It’s a good job this blog post wasn’t written an hour earlier. About six hours ago, I got a text from S saying the power had gone down in her area and there had been no sign of helicopters. There had been no news and nobody had told S or her group anything. With water and food supplies starting to run down even further, the situation was looking grim.
With no power to charge her phone, S turned it off to save the batteries for emergencies. I left work a worried man, not knowing when I would hear from her again or what she was going through. Needless to say, the big drama of tonight’s Carling Cup game passed me by – I just wasn’t interested in anything other than scouring the net for news.
Then, about 20 minutes ago, I sent her a text telling her to stay strong, how much I loved her, and the rest. She replied almost immediately. The power had returned and, even more relieving, helicopters were arriving. I was so happy, I nearly hugged my housemate. He was just coming out of the shower at the time, so it was probably for the best that this didn’t happen.
S isn’t out of Machu Picchu yet, but at least help has arrived and it can only be a matter of time before she’s airlifted out of the stricken region. In the meantime, there are fresh supplies. Out of all the problems, I was most concerned about the lack of water. At least that has been eased for the time being.
So, it looks like, for S at least, it’s the start of the end of her Machu Picchu adventure and I’ll be so relieved when she finally makes it out and to safety.
But I’m also painfully aware that S, for all her distress and discomfort, and for all the worrying I’ve done, has had it easy compared to others. She has had a hotel room, food and, ultimately, a home to come back to. Many aren’t so lucky and have lost their homes and, with crops destroyed, their livelihoods too.
To that end, I was prepared to put my money where my mouth was and donate to a disaster relief fund for Peru. I know it won’t be much, but at least it can help repair infrastructure and homes.
However, this has been slightly complicated by the fact that Peru doesn’t have seemed to ask for aid, so there are no direct charity appeals. Even the Peruvian Red Cross don’t seem to have been approached. Which kind of makes donations a little tricky.
If, after a few days, there’s still nothing, I’ll be donating to the Red Cross Disaster Fund. It’s not exactly Peru, I know, but at least the money will go towards somebody, somewhere, who needs it more than I do. If you feel so inclined, please feel free to do the same.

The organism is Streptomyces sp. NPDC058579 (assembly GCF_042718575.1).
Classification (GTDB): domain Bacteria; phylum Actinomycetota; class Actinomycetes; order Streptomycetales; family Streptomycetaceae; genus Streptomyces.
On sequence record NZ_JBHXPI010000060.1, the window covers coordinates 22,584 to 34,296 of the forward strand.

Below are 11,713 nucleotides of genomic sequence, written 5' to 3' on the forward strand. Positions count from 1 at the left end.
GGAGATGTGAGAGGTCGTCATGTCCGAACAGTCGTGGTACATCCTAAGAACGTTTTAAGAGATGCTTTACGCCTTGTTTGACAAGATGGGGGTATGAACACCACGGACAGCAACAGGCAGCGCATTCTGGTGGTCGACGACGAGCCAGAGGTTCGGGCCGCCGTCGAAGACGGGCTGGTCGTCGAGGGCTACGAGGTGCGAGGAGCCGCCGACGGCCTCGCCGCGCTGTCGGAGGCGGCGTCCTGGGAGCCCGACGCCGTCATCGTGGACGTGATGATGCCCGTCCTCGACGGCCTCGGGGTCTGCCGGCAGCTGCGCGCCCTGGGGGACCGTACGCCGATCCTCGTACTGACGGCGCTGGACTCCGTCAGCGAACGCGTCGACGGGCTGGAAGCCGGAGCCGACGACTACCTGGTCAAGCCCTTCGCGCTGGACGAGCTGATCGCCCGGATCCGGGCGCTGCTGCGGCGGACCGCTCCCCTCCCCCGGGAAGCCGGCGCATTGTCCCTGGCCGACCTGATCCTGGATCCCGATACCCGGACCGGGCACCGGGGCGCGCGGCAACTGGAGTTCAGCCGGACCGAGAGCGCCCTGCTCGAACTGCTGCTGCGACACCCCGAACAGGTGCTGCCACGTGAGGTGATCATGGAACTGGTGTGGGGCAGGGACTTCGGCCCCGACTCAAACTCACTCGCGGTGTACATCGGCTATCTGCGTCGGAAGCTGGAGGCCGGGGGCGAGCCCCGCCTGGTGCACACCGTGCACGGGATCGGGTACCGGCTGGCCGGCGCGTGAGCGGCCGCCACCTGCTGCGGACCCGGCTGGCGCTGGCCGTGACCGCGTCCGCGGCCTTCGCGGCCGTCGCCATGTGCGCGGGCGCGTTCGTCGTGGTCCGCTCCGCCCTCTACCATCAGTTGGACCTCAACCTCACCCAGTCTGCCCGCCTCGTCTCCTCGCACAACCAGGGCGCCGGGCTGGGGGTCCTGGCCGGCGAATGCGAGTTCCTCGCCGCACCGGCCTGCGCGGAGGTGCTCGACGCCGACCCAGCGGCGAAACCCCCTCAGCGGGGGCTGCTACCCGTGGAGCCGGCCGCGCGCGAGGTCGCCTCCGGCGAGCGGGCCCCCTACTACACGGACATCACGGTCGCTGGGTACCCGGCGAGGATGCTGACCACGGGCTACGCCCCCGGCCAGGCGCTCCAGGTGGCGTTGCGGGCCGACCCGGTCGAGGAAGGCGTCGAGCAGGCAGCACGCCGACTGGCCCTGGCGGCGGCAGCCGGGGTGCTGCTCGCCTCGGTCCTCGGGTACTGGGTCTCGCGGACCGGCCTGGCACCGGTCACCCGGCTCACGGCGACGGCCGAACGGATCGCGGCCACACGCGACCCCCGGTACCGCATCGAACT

I’d also like to say a huge thanks to everybody who has emailed, text or Facebooked words of support and kindness to both myself and S over the last couple of days. It has been hugely appreciated and very comforting. Also, huge thanks to those who’ve been able to help in some form or another, and also to the journalists who’ve covered this story and have contacted either myself or S.
Granted, in the UK this may not have received huge amounts of coverage, but the articles have been well written and have tallied closely to what S has been telling me from the ground.
At the very least, it has raised awareness of this situation. From S’s point of view, I think it’s been comforting to know the situation hasn’t been forgotten or ignored and she can get the message out about what’s happening in Machu Picchu and the surrounding area.
I’ll update again in the next couple of days when, hopefully, S will have been airlifted out of the area and will be safely heading towards Lima. But I’ll also try and revisit the topic from time to time to keep awareness of the rebuilding effort in Peru. It’s the least I can do. I’ll also try and get a few more academic thoughts down on social media, disaster reporting and the like. Understandably, I’d like to wait until S is safe and sound until I do this.
In the meantime, I’d like to point you in the direct of the excellent Living In Peru website, who have been continually updating news on the disaster. Their coverage has been excellent and helped me no end when it comes to understanding Peru. I’ve also been in contact with Isabel and Nathan from the site, who’ve updated me on the general situation. Please do pay them a visit and spread the word.